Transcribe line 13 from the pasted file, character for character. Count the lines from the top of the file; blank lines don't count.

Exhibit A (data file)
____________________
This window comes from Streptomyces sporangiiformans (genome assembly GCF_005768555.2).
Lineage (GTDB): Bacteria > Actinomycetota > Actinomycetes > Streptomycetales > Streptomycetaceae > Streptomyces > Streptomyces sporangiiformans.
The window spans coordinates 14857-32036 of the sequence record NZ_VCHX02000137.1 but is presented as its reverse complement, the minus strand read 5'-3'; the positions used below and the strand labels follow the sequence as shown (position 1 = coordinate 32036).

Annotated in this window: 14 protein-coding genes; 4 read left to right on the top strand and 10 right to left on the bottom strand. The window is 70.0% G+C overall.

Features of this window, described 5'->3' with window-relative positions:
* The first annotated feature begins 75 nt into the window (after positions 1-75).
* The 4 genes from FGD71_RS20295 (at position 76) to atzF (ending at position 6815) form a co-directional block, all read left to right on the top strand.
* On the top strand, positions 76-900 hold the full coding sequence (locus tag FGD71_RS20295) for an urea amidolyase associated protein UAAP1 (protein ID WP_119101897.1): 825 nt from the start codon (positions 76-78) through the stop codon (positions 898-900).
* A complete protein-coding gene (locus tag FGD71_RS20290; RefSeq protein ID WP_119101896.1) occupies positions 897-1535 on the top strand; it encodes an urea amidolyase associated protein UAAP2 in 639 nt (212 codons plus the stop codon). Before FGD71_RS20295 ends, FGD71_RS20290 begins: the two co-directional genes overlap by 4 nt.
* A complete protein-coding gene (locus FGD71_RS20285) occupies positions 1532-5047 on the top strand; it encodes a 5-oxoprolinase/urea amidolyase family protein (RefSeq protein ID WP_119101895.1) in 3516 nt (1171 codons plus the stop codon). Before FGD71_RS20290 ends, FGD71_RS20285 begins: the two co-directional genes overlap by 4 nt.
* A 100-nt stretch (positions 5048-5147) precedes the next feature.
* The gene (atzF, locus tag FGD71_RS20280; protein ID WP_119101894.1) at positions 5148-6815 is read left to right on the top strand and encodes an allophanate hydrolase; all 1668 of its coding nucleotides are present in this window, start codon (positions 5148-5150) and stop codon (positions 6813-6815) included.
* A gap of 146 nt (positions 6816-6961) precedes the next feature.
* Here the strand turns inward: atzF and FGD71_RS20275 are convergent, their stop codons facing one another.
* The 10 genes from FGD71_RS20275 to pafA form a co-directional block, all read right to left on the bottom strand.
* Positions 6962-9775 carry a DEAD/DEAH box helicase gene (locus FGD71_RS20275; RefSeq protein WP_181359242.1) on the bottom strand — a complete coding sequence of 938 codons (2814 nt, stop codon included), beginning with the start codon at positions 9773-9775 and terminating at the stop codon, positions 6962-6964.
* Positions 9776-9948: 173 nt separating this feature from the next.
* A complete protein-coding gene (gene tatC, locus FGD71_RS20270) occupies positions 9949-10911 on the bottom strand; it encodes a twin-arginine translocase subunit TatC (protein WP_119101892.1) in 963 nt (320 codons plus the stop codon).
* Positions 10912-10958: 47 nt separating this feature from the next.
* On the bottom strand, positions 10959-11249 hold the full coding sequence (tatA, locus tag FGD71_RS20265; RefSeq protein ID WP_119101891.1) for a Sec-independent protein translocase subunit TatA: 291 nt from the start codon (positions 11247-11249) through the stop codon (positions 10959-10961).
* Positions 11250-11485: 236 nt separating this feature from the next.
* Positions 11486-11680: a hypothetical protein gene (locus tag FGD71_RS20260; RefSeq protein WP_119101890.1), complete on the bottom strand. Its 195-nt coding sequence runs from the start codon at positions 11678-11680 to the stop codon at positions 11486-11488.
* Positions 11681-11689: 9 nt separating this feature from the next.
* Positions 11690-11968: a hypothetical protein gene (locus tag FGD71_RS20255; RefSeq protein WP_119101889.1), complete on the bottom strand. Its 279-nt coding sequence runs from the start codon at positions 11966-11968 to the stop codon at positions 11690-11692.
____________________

* A gap of 146 nt (positions 6816-6961) precedes the next feature.